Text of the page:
With the coronavirus crisis imposing restrictions on gatherings, artists are confronting a landscape where nearly every performance and exhibition is canceled. Even classrooms, where artists use hands-on techniques and demonstrations to teach students, have been moved online. But though artists are confined to their homes, that isn’t keeping them from creating new work, sharing it with online audiences, and using their current limitations to expand their creativity. PAW spoke to alumni about how they are keeping up with their work.
Carlos Miguel Prieto ’87
Music director and principal conductor of four orchestras, including the National Symphony Orchestra of Mexico
In a typical year, Prieto conducts 120 concerts, so the postponement of all his performances means “something similar to a grieving period. It hurts me to hear music at this point,” he says. Nevertheless, he is planning to highlight musicians’ personal side by holding online conversations with members of Mexico’s National Symphony Orchestra. Mexico City’s Mineria Symphony Orchestra, where he also is principal conductor, is broadcasting its 2018 season online. One recent concert was seen by 30,000 people — 15 times the audience capacity at the orchestra’s theater. The crisis, Prieto says, will be an opportunity “to reinvent how orchestras reach audiences.”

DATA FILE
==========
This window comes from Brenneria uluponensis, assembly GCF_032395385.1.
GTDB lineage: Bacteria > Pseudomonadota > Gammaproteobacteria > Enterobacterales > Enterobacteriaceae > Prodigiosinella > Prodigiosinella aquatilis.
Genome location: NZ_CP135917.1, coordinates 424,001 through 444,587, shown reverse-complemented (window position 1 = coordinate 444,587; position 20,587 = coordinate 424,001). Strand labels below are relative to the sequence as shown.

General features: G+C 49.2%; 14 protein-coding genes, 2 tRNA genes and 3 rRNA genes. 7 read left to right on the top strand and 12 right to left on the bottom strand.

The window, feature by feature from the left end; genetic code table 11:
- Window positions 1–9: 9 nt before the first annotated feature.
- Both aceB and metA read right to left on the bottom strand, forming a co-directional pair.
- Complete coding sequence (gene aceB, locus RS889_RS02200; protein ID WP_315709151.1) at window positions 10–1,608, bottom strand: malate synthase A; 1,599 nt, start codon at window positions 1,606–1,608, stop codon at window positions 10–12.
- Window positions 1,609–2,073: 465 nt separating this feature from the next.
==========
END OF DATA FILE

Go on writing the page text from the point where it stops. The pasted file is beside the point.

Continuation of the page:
Mariah Steele ’06
A choreographer and lecturer in the dance program at the University of Rochester in New York, and artistic director of Quicksilver Dance Co.Steele has always told her students that “limitations are a terrific seed for creativity: They help you overcome your habits and break boundaries,” she says. Now that all her classes are online, she assigned her students to choreograph a dance that is performed solely with their hands. The space on the screen of their phone or computer is the “stage.” The dances were performed and critiqued by Steele’s students over Zoom. Next, the students created site-specific dances with the furniture in the room they are Zooming from, “making choices based on the depth of field one can explore with the screen, what they choose to show in the background, and ‘entrances’ and ‘exits’ from the screen,” she says.
Crista Kende Bergendahl ’07
A classical violist with the Norrköpings Symphony Orchestra in Sweden
The remainder of the Norrköpings Symphony Orchestra’s season was canceled in mid-March, so Bergendahl, who has been its assistant principal violist since 2015, created Quarantine Concerts with her husband, Alexander Bergendahl, who works in technology. It is a platform for livestreaming concerts from the homes of musicians all over the world, with donations split among the performers each week. “While musicians have seen their entire livelihood canceled overnight, audience members have also been cut off from the experience of live music,” she says. As of late April, the site has hosted more than 55 concerts (with 24 others booked), raising about $4,000 for musicians around the world. Performances by Princeton University Orchestra musicians are featured at 2 p.m. on Saturdays. Visit the website.
To see more snapshots of the creative lives of Princeton alumni artists, continue reading here.